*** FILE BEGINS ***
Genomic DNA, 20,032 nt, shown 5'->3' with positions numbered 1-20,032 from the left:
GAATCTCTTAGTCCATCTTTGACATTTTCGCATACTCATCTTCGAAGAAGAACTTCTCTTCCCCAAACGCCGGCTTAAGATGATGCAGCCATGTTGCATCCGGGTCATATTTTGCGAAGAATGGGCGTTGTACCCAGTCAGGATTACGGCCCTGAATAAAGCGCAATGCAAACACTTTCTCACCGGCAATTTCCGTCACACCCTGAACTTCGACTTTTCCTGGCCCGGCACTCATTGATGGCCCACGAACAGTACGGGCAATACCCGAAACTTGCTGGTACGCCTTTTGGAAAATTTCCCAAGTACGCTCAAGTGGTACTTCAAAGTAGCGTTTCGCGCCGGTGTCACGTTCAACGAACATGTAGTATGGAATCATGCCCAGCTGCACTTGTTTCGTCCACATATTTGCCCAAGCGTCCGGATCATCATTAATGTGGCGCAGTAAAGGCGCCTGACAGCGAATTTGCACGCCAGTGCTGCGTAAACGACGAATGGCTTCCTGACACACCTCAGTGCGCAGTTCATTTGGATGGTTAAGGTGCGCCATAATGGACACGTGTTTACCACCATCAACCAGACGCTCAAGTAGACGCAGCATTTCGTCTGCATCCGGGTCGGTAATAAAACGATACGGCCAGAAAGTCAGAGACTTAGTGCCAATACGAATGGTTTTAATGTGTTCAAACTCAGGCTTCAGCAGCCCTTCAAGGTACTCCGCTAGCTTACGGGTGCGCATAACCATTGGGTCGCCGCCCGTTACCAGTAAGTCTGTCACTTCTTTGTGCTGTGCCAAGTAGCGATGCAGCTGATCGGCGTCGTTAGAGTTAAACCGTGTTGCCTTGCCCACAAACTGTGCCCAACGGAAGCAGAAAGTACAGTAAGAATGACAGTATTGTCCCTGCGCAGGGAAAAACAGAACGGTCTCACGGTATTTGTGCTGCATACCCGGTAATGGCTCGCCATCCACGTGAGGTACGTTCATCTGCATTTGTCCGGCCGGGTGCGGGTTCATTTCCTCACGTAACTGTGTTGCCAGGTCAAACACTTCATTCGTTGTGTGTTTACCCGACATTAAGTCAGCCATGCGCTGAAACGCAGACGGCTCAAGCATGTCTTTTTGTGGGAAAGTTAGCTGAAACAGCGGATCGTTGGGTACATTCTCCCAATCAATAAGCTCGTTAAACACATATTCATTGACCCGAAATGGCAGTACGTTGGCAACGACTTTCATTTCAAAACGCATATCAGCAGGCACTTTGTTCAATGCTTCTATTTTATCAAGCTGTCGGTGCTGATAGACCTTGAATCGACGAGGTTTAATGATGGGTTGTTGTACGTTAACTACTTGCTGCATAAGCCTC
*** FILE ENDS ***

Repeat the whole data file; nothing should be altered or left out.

Genomic DNA, 20,032 nt, shown 5'->3' with positions numbered 1-20,032 from the left:
GAATCTCTTAGTCCATCTTTGACATTTTCGCATACTCATCTTCGAAGAAGAACTTCTCTTCCCCAAACGCCGGCTTAAGATGATGCAGCCATGTTGCATCCGGGTCATATTTTGCGAAGAATGGGCGTTGTACCCAGTCAGGATTACGGCCCTGAATAAAGCGCAATGCAAACACTTTCTCACCGGCAATTTCCGTCACACCCTGAACTTCGACTTTTCCTGGCCCGGCACTCATTGATGGCCCACGAACAGTACGGGCAATACCCGAAACTTGCTGGTACGCCTTTTGGAAAATTTCCCAAGTACGCTCAAGTGGTACTTCAAAGTAGCGTTTCGCGCCGGTGTCACGTTCAACGAACATGTAGTATGGAATCATGCCCAGCTGCACTTGTTTCGTCCACATATTTGCCCAAGCGTCCGGATCATCATTAATGTGGCGCAGTAAAGGCGCCTGACAGCGAATTTGCACGCCAGTGCTGCGTAAACGACGAATGGCTTCCTGACACACCTCAGTGCGCAGTTCATTTGGATGGTTAAGGTGCGCCATAATGGACACGTGTTTACCACCATCAACCAGACGCTCAAGTAGACGCAGCATTTCGTCTGCATCCGGGTCGGTAATAAAACGATACGGCCAGAAAGTCAGAGACTTAGTGCCAATACGAATGGTTTTAATGTGTTCAAACTCAGGCTTCAGCAGCCCTTCAAGGTACTCCGCTAGCTTACGGGTGCGCATAACCATTGGGTCGCCGCCCGTTACCAGTAAGTCTGTCACTTCTTTGTGCTGTGCCAAGTAGCGATGCAGCTGATCGGCGTCGTTAGAGTTAAACCGTGTTGCCTTGCCCACAAACTGTGCCCAACGGAAGCAGAAAGTACAGTAAGAATGACAGTATTGTCCCTGCGCAGGGAAAAACAGAACGGTCTCACGGTATTTGTGCTGCATACCCGGTAATGGCTCGCCATCCACGTGAGGTACGTTCATCTGCATTTGTCCGGCCGGGTGCGGGTTCATTTCCTCACGTAACTGTGTTGCCAGGTCAAACACTTCATTCGTTGTGTGTTTACCCGACATTAAGTCAGCCATGCGCTGAAACGCAGACGGCTCAAGCATGTCTTTTTGTGGGAAAGTTAGCTGAAACAGCGGATCGTTGGGTACATTCTCCCAATCAATAAGCTCGTTAAACACATATTCATTGACCCGAAATGGCAGTACGTTGGCAACGACTTTCATTTCAAAACGCATATCAGCAGGCACTTTGTTCAATGCTTCTATTTTATCAAGCTGTCGGTGCTGATAGACCTTGAATCGACGAGGTTTAATGATGGGTTGTTGTACGTTAACTACTTGCTGCATAAGCCTC